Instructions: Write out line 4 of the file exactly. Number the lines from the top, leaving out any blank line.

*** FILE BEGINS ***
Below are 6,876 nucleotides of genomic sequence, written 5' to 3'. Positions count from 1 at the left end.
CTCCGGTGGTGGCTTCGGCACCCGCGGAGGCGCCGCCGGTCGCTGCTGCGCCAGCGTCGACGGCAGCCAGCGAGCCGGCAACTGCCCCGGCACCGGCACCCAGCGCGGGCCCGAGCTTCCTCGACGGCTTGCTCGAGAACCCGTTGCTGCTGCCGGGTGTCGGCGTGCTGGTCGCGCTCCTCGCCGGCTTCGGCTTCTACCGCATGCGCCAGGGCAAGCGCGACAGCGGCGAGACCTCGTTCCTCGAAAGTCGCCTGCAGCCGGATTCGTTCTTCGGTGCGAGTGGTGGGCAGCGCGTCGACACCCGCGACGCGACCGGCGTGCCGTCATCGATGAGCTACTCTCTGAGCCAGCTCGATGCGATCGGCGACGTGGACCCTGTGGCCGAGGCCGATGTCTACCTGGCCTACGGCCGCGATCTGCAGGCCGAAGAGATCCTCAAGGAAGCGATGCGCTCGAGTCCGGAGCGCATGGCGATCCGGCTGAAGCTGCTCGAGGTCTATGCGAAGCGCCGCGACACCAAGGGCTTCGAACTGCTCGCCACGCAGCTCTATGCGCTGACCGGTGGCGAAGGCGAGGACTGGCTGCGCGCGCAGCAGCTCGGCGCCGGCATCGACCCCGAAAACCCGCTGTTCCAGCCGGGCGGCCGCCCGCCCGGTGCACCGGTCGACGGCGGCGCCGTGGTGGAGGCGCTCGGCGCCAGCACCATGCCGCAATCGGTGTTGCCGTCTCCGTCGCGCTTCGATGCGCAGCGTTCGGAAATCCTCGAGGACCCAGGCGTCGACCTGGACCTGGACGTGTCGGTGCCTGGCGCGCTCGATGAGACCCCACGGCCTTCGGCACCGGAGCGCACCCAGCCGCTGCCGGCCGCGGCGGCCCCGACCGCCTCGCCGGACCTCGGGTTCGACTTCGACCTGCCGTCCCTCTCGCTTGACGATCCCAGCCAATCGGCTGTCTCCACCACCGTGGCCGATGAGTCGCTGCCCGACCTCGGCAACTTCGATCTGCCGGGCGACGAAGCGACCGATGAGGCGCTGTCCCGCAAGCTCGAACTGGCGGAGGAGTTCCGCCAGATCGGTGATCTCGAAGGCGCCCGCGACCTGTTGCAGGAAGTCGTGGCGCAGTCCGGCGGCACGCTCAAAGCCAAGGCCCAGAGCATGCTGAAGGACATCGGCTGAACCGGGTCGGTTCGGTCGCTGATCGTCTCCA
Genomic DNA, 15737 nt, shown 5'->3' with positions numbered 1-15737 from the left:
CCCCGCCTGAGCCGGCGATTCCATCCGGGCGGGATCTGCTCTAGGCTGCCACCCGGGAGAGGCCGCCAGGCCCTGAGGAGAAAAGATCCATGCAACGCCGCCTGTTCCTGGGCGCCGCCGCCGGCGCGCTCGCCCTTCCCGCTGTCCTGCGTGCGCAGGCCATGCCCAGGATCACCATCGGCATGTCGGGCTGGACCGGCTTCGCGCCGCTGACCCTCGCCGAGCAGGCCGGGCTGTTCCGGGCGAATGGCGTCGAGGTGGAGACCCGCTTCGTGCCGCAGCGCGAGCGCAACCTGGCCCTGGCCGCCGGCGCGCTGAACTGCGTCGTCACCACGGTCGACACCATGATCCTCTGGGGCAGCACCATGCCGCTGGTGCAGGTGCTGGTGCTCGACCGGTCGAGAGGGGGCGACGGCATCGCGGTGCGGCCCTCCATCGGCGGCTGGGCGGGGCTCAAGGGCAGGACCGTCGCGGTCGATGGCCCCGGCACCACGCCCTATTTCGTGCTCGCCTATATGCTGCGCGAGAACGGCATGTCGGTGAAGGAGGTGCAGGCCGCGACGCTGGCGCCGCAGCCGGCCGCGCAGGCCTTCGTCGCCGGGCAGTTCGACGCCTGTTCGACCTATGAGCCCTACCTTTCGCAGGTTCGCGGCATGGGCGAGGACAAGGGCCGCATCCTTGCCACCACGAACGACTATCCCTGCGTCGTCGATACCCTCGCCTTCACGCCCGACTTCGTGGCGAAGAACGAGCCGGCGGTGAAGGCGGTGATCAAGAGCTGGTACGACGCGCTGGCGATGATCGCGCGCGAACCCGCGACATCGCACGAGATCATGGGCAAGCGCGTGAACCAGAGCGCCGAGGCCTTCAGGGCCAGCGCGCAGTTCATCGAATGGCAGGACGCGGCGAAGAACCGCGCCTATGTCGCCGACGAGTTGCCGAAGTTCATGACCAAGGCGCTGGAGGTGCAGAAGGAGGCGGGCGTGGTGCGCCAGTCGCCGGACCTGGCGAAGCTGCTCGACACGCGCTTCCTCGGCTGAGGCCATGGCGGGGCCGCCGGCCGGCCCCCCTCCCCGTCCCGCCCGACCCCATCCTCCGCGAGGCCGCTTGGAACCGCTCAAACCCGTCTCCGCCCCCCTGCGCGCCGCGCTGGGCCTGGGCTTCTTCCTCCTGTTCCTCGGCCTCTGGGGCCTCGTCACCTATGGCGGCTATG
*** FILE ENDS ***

CCCCGCCTGAGCCGGCGATTCCATCCGGGCGGGATCTGCTCTAGGCTGCCACCCGGGAGAGGCCGCCAGGCCCTGAGGAGAAAAGATCCATGCAACGCCGCCTGTTCCTGGGCGCCGCCGCCGGCGCGCTCGCCCTTCCCGCTGTCCTGCGTGCGCAGGCCATGCCCAGGATCACCATCGGCATGTCGGGCTGGACCGGCTTCGCGCCGCTGACCCTCGCCGAGCAGGCCGGGCTGTTCCGGGCGAATGGCGTCGAGGTGGAGACCCGCTTCGTGCCGCAGCGCGAGCGCAACCTGGCCCTGGCCGCCGGCGCGCTGAACTGCGTCGTCACCACGGTCGACACCATGATCCTCTGGGGCAGCACCATGCCGCTGGTGCAGGTGCTGGTGCTCGACCGGTCGAGAGGGGGCGACGGCATCGCGGTGCGGCCCTCCATCGGCGGCTGGGCGGGGCTCAAGGGCAGGACCGTCGCGGTCGATGGCCCCGGCACCACGCCCTATTTCGTGCTCGCCTATATGCTGCGCGAGAACGGCATGTCGGTGAAGGAGGTGCAGGCCGCGACGCTGGCGCCGCAGCCGGCCGCGCAGGCCTTCGTCGCCGGGCAGTTCGACGCCTGTTCGACCTATGAGCCCTACCTTTCGCAGGTTCGCGGCATGGGCGAGGACAAGGGCCGCATCCTTGCCACCACGAACGACTATCCCTGCGTCGTCGATACCCTCGCCTTCACGCCCGACTTCGTGGCGAAGAACGAGCCGGCGGTGAAGGCGGTGATCAAGAGCTGGTACGACGCGCTGGCGATGATCGCGCGCGAACCCGCGACATCGCACGAGATCATGGGCAAGCGCGTGAACCAGAGCGCCGAGGCCTTCAGGGCCAGCGCGCAGTTCATCGAATGGCAGGACGCGGCGAAGAACCGCGCCTATGTCGCCGACGAGTTGCCGAAGTTCATGACCAAGGCGCTGGAGGTGCAGAAGGAGGCGGGCGTGGTGCGCCAGTCGCCGGACCTGGCGAAGCTGCTCGACACGCGCTTCCTCGGCTGAGGCCATGGCGGGGCCGCCGGCCGGCCCCCCTCCCCGTCCCGCCCGACCCCATCCTCCGCGAGGCCGCTTGGAACCGCTCAAACCCGTCTCCGCCCCCCTGCGCGCCGCGCTGGGCCTGGGCTTCTTCCTCCTGTTCCTCGGCCTCTGGGGCCTCGTCACCTATGGCGGCTATG